Macron calls for German response over Turkey's 'criminal' actions in Libya

French president speaks out over Turkey's Libyan actions in Berlin, where pressure is growing for a more robust European foreign policy

French President Emmanuel Macron gestures as he gives a press conference after a bilateral meeting with German Chancellor Angela Merkel, at the German government's guest house Meseberg Castle in Gransee near Berlin, Germany, Monday, June 29 2020. The meeting takes place ahead of Germany's EU Council Presidency in the second half of 2020. (Hayoung Jeon, Pool via AP)
Beta V.1.0 - Powered by automated translation

Turkey's front-line push to bolster its allies in Libya was castigated as a "criminal" undermining of the Nato alliance by French President Emmanuel Macron hours before a leading German think tank called on Tuesday for Berlin to take a more active role in regional conflicts.

"I think it's a historic and criminal responsibility for a member of Nato," Mr Macron said as he visited German Chancellor Angela Merkel for the first time since the coronavirus outbreak began.

The French president strongly condemned Turkey’s presence in Libya as “unacceptable" and “doesn’t respect any of its commitments” made at a German-led peace conference in Berlin earlier this year. He accused Turkey of shipping extremist fighters into Libya's capital, Tripoli, as part of a dramatic intervention to tilt the balance of favour on the battlefield. "Turkey claims it – it is its official boats, its military, its policy," he said.

The European Union's ineffective foreign policy has been exposed by its marginalisation in conflicts such as those in Libya and Syria. A leading foreign policy institute, Munich Security Conference, used a report launch on Tuesday to call for much more robust EU policies, led by Berlin.

"Europe’s lack of influence on the course of conflicts that have affected its core interests – most notably those in Syria and Libya – has been all too evident. While Europeans have been quick to criticise the United States for abandoning its traditional role, the European approach has been even more impotent and inward-looking than that of the United States,” the report stated. "It is obvious that the EU will not learn to speak the language of power as long as Germany does not."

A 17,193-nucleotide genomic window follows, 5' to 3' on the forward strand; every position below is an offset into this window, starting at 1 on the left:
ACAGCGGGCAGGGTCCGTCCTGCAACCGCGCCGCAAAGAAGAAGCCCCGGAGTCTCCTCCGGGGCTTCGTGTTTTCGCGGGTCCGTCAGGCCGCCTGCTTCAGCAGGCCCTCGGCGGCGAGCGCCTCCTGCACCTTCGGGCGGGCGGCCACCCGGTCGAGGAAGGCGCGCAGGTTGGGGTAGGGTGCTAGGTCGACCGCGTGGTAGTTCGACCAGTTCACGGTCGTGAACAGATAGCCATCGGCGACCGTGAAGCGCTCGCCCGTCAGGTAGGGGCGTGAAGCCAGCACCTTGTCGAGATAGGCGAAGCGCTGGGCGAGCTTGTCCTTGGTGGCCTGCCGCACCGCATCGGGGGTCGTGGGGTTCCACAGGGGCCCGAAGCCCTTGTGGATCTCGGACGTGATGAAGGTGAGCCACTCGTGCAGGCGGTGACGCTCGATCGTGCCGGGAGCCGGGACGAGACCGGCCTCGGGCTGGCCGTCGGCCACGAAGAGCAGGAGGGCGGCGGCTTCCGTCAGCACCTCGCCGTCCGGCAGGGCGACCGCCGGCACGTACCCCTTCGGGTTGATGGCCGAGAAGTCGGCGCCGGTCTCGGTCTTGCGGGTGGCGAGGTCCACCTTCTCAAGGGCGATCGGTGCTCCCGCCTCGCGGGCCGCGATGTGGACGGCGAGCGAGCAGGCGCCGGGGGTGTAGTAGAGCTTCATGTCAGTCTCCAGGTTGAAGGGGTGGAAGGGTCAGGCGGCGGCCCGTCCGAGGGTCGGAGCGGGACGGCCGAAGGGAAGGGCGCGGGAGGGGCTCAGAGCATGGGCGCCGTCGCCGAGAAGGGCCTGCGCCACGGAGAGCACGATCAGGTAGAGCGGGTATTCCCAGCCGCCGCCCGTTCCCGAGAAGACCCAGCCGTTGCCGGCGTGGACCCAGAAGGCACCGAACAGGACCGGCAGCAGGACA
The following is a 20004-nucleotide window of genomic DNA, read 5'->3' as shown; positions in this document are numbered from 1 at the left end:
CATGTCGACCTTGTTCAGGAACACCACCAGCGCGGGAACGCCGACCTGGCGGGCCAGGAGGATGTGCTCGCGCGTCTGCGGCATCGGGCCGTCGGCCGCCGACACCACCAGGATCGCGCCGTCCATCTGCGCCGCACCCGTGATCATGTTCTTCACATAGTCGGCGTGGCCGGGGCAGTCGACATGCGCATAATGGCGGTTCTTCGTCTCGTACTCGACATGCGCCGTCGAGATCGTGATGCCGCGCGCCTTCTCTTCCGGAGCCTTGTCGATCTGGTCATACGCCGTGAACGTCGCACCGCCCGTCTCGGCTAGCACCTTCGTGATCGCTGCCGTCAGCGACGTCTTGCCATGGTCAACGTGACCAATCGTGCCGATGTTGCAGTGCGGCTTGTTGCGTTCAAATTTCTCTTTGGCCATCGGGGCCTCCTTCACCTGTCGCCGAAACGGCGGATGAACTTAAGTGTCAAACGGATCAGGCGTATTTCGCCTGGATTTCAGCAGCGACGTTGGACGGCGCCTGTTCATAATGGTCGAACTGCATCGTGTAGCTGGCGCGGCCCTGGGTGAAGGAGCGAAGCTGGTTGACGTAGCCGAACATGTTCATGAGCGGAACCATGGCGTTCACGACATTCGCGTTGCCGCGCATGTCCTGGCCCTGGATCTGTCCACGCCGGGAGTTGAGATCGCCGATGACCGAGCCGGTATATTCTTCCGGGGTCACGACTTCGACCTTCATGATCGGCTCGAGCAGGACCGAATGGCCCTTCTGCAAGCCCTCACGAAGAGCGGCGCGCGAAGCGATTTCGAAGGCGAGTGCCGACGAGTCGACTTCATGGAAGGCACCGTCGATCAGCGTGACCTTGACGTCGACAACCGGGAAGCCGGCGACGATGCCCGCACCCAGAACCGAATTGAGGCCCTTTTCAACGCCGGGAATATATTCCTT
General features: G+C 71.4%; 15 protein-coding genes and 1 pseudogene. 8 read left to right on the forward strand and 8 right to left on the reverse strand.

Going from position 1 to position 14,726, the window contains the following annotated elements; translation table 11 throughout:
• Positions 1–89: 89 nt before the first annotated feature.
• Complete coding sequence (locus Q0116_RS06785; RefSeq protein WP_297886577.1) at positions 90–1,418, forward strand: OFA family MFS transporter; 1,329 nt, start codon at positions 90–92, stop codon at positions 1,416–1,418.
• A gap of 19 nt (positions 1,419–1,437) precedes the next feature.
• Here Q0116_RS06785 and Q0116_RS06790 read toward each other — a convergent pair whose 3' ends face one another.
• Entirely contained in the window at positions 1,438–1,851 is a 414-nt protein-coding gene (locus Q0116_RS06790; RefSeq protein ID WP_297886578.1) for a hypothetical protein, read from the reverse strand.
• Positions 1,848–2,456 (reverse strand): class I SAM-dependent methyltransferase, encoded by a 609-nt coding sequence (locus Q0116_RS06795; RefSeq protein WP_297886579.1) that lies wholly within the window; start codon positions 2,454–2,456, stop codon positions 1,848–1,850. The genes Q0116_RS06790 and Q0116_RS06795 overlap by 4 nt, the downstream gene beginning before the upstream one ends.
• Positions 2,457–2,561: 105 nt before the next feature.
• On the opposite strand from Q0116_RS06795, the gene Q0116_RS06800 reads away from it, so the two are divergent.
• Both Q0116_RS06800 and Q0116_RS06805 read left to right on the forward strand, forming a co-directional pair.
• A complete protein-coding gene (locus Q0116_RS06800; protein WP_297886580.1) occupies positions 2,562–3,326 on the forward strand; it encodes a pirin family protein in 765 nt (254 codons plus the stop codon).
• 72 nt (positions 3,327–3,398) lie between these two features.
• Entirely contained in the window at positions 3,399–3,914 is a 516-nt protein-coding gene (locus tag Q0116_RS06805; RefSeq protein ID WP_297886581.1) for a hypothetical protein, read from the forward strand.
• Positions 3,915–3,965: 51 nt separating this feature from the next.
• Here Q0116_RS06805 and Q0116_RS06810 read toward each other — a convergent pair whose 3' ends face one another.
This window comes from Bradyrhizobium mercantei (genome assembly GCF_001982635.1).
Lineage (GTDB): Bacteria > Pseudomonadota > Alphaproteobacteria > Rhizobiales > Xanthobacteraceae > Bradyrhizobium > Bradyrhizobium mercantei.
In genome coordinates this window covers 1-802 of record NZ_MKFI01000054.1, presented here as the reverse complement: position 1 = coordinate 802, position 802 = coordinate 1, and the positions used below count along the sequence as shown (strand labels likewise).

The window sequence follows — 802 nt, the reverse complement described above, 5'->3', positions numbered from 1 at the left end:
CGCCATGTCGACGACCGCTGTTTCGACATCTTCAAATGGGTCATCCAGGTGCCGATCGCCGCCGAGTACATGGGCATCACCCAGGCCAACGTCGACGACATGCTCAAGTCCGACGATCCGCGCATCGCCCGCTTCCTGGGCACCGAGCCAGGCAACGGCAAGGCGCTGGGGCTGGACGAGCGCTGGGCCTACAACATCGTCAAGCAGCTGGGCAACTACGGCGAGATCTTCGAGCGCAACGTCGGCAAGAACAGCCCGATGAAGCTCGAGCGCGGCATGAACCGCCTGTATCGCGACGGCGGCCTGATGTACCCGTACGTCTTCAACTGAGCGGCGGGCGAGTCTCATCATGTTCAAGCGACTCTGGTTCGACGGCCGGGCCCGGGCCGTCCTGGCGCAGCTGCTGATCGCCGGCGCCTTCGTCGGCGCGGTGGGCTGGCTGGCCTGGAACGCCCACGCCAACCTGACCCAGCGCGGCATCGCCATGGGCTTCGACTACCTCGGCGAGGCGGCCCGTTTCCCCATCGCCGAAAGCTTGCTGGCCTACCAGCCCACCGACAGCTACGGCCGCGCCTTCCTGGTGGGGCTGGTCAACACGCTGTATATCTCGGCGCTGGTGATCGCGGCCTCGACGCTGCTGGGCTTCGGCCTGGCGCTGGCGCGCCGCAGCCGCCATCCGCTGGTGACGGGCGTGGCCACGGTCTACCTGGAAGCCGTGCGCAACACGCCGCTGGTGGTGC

Divisions between European nations were not just evident over war zones that have seen millions of refugees flee towards Europe, provoking a political crisis over migration within the bloc. Mr Macron has decried German reluctance to take stronger positions and said Europe is "waiting for answers" from the union's most prosperous and populous member.

"Germany has to end the 'small nation' thinking of the past," the think tank's report added. "At a time when Europe’s ability to relearn the language of power is called for on various fronts, Germany can no longer pursue policies that mute the EU even further."

Tensions between France and Turkey escalated after an incident on June 10 between Turkish warships and a French naval vessel in the Mediterranean Sea.

France considered it a hostile act under Nato’s rules of engagement.

Turkey has denied harassing the French frigate.

France accused Turkey of repeated breaches of the UN arms embargo and of importing Syrian fighters to Libya.

Libya has been in turmoil since 2011 after an uprising that toppled and killed its leader, Muammar Qaddafi.

The country has since been split between rival administrations in the east and the west, each backed by armed groups.

Mr Macron denied backing the eastern forces, led by commander Khalifa Haftar, stressing that France was in favour of a “political solution”.

Turkey backs the GNA government that controls the Tripoli with the aid of local militias and fighters from the coastal city of Misurata.